the rents are too damn high (said the FT)
Recently there was an interesting editorial piece in the Financial Times calling for the UK government to target rent affordability in addition to easing costs for home owners. How could we go about making rent more affordable? I’m sure many policy specialists, economicists, and poli-sci majors could tell us how to do this. As a biologist, when I want to figure out how something works, I often look for places and situations where this something is naturally broken relative to the normal state. So from this perspective, I decided to rank cities in the US based on the affordability of renting versus owning homes. By then looking at renting, housing, development, and other policies in cities where rent affordability is hihg, relative to cities where rent affordability is low, we can gather from the data what actually works to lower rents.
I turned to the Kaggle American Community Survey dataset to perform this analysis. The ACS dataset contains demographic information aggregated from households polled during the US census. For this cursory analysis, I simply extracted the average cost of rent and mortgages per household normalized to number of people in the household. Price/sqft of space would be a better metric for further analysis, as you can easily imagine the sqft/person that families are comfortable with changes dramatically from one end of the socioeconomic ladder to the other. I also normalized to the average household income, which helps to control for differences in living costs in different parts of the country. Importantly, this analysis doesn’t look at rents versus income, but rather, the relation of mortgage costs versus rental costs. For example, NYC ranks very well with my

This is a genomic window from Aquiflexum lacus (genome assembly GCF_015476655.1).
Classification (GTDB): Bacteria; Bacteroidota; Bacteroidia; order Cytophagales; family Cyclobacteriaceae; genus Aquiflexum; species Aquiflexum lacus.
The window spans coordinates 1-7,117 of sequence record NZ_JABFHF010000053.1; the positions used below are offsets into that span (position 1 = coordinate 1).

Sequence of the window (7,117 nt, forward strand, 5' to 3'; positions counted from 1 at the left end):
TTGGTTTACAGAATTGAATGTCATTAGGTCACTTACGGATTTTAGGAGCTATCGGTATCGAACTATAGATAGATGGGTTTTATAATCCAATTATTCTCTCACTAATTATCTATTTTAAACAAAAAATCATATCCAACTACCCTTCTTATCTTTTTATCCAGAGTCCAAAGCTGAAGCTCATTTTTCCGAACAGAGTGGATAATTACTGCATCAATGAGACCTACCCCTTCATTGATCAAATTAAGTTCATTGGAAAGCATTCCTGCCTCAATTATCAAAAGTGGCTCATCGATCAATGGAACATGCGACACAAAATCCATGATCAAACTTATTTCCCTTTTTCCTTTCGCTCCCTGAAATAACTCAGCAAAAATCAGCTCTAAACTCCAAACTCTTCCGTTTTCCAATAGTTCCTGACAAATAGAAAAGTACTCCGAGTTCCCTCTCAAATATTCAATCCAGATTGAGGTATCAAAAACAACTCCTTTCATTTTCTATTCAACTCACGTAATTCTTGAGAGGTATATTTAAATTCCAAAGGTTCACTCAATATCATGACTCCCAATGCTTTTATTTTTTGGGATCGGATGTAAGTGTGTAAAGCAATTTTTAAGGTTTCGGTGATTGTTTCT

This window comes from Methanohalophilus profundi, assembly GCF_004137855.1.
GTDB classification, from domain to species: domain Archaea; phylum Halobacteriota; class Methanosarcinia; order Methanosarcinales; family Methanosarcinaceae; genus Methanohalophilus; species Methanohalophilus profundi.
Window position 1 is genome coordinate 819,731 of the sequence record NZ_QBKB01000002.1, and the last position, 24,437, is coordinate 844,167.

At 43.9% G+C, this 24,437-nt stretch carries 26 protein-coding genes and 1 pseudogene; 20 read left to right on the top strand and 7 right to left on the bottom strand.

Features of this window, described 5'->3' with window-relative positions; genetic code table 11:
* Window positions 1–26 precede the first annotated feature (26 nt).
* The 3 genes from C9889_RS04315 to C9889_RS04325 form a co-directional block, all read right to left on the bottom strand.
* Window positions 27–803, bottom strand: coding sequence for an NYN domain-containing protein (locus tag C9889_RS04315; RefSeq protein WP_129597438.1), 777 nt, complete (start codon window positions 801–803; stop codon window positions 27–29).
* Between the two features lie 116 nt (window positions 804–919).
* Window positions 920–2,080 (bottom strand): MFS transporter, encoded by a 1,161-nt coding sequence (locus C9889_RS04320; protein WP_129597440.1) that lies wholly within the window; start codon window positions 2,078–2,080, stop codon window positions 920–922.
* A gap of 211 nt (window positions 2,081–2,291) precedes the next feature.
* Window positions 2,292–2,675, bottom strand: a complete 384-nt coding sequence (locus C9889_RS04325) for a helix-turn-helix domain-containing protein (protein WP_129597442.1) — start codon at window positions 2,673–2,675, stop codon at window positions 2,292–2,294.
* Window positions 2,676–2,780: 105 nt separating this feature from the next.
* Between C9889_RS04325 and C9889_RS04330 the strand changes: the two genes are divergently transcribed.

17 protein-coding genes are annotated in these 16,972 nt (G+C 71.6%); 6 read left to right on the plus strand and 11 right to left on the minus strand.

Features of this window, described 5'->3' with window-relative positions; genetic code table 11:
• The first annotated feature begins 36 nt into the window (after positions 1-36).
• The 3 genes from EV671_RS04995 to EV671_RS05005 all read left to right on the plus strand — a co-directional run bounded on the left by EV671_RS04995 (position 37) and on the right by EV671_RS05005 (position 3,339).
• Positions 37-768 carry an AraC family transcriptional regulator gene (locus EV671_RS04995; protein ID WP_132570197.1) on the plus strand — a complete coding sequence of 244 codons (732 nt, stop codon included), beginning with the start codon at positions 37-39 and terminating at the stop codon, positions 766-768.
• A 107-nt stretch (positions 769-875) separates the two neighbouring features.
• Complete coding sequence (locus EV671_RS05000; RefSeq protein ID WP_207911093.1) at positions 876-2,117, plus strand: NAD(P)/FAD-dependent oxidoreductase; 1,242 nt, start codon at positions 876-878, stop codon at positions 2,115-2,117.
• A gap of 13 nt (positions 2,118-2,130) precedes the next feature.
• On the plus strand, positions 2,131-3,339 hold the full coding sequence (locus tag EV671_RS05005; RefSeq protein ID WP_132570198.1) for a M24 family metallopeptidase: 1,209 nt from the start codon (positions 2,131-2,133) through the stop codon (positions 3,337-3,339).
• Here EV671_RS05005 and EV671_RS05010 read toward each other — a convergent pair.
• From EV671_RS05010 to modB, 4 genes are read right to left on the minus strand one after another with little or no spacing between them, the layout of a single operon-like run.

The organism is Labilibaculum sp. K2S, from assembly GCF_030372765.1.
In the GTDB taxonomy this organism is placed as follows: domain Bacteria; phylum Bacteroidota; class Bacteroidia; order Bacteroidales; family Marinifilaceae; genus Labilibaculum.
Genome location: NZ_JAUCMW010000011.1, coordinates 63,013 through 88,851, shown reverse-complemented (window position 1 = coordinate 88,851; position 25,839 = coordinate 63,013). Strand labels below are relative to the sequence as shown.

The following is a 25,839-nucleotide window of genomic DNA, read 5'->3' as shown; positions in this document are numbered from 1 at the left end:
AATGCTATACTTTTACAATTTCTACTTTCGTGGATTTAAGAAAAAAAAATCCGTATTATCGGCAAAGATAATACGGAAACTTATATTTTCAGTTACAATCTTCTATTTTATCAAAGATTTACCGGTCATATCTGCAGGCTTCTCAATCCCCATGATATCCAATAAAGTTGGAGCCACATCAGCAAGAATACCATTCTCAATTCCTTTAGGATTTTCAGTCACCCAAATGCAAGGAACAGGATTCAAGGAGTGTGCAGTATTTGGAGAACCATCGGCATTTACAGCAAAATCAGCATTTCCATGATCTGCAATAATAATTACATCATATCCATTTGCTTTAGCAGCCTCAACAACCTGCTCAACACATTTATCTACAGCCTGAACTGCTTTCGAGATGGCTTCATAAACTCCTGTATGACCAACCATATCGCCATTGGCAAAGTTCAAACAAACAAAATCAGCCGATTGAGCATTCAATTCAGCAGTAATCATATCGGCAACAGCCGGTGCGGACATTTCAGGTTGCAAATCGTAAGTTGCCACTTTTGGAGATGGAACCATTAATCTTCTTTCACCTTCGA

rent_afford metric, but that doesn’t mean it is cheap to live or rent there!
the analysis code The obvious takeaway is rent control! Of the top ten best affordability regions, four are in NYC.
After sorting according to
rent_afford, the distribution of the PUMAs is beautiful.
There’s a slight negative correlation between household income and
best rent affordability
46_200, Lakota Region 36_4003, NYC-Brooklyn Community District 3--Bedford-Stu... 36_3710, NYC-Bronx Community District 1 & 2--Hunts Poin... 1_1700, Dallas, Bibb, Marengo, Hale, Sumter, Perry & G... 13_3700, Northeast Georgia Regional Commission (East) 36_3705, NYC-Bronx Community District 3 & 6--Belmont, C... 1_1400, Walker, Marion (South & West), Fayette & Lamar... 36_3003, Rockland County (West)--Spring Valley, Suffern... 47_3100, Tipton, Fayette & Lauderdale Counties 36_3104, Westchester County (Southeast)
worst rent affordability
4_122, Phoenix City--Maryvale (East) 42_3210, Philadelphia City (Southwest) 12_3301, Escambia County (North) 48_4503, Houston-Galveston Area Council--Montgomery Cou... 55_70201, Waukesha County (East) 1_2600, Baldwin County 47_1500, Sevier & Jefferson Counties 32_409, Clark County (Central)--Paradise (Northwest) &... 37_4800, Brunswick County 45_1102, Horry County (Southeast)--Myrtle Beach, North ... Name: PUMA NAME, dtype: object